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Commonly Used Port

Adversaries may communicate over a commonly used port to bypass firewalls or network detection systems and to blend with normal network activity to avoid more detailed inspection. They may use commonly open ports such as

  • TCP:80 (HTTP)
  • TCP:443 (HTTPS)
  • TCP:25 (SMTP)
  • TCP/UDP:53 (DNS)

They may use the protocol associated with the port or a completely different protocol.

For connections that occur internally within an enclave (such as those between a proxy or pivot node and other nodes), examples of common ports are

  • TCP/UDP:135 (RPC)
  • TCP/UDP:22 (SSH)
  • TCP/UDP:3389 (RDP)
ID: T1043

Tactic: Command And Control

Platform:  Linux, macOS, Windows

Data Sources:  Packet capture, Netflow/Enclave netflow, Process use of network, Process monitoring

Requires Network:  Yes

Version: 1.0

Examples

NameDescription
ADVSTORESHELL

A variant of ADVSTORESHELL attempts communication to the C2 server over HTTP on port 443.[1]

APT19

APT19 used TCP port 80 for C2.[2]

APT3

APT3 uses commonly used ports (like HTTPS/443) for command and control.[3]

APT37

APT37 has used port 8080 for C2.[4]

BADCALL

BADCALL uses port 8000 and 443 for C2.[5]

BBSRAT

BBSRAT uses HTTP TCP port 80 and HTTPS TCP port 443 for communications.[6]

Bisonal

Bisonal uses 443 for C2 communications.[7]

Briba

Briba connects to external C2 infrastructure over port 443.[8]

Calisto

Calisto attempted to contact the C2 server over TCP using port 80.[9]

Carbanak

Carbanak uses Port Numbers 443 and 80 for the C2 server.[10]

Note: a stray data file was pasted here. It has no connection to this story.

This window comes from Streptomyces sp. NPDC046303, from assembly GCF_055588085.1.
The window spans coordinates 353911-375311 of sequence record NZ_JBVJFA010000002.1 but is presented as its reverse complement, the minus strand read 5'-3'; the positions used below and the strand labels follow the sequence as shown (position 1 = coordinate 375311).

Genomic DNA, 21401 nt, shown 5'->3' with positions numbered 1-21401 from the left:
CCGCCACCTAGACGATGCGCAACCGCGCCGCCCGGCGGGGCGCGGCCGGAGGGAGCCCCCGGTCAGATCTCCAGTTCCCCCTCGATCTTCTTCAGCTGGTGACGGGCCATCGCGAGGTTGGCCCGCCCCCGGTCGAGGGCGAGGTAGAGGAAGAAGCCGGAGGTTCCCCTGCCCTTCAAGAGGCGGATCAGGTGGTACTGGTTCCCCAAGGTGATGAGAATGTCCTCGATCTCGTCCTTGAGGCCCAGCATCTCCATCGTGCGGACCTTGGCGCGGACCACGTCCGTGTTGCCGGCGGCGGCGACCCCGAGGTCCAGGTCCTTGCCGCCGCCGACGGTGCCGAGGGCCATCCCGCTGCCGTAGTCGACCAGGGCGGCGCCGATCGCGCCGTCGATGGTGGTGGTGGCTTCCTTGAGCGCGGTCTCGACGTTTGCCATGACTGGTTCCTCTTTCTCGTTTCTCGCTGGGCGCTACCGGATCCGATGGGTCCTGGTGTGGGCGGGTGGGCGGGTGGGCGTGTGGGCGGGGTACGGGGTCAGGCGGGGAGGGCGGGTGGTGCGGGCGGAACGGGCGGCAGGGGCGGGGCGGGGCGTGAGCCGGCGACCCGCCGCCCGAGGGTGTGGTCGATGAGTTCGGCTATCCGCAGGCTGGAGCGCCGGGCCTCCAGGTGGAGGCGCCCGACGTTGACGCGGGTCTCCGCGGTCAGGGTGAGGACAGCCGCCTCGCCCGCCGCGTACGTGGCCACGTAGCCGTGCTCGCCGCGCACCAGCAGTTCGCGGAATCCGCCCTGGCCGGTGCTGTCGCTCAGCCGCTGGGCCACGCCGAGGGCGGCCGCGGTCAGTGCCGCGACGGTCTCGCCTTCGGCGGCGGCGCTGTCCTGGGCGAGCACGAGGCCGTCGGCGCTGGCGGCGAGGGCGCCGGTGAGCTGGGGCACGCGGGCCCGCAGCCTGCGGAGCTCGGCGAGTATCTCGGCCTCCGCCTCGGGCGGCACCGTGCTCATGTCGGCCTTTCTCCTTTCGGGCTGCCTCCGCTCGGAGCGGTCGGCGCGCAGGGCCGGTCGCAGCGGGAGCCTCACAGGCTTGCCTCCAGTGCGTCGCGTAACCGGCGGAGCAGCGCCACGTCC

Cobalt Strike

Cobalt Strike uses a custom command and control protocol that communicates over commonly used ports. The C2 protocol is encapsulated in common application layer protocols.[11]

Comnie

Comnie uses Port Numbers 80, 8080, 8000, and 443 for communication to the C2 servers.[12]

Derusbi

Derusbi beacons to destination port 443.[13]

Dragonfly 2.0

Dragonfly 2.0 used SMB over ports 445 or 139 for C2. The group also established encrypted connections over port 443.[14][15]

Duqu

Duqu uses a custom command and control protocol that communicates over commonly used ports, and is frequently encapsulated by application layer protocols.[16]

ELMER

ELMER uses HTTP over port 443 for command and control.[17]

EvilGrab

EvilGrab uses port 8080 for C2.[18]

FELIXROOT

FELIXROOT uses port 443 for C2 communications.[19]

FIN7

FIN7 has used ports 53, 80, 443, and 8080 for C2.[20]

FIN8

FIN8 has tunneled RDP backdoors over port 443.[21]

FTP

FTP operates over ports 21 and 20.[22]

HARDRAIN

HARDRAIN binds and listens on port 443.[23]

Hi-Zor

Hi-Zor communicates with its C2 server over port 443.[24]

HTTPBrowser

One HTTPBrowser variant connected to its C2 server over port 8080.[25]

InvisiMole

InvisiMole uses port 80 for C2.[26]

KEYMARBLE

KEYMARBLE uses port 443 for C2.[27]

Lazarus Group

Some Lazarus Group malware uses a list of ordered port numbers to choose a port for C2 traffic, which includes commonly used ports such as 443, 53, 80, 25, and 8080.[28][29]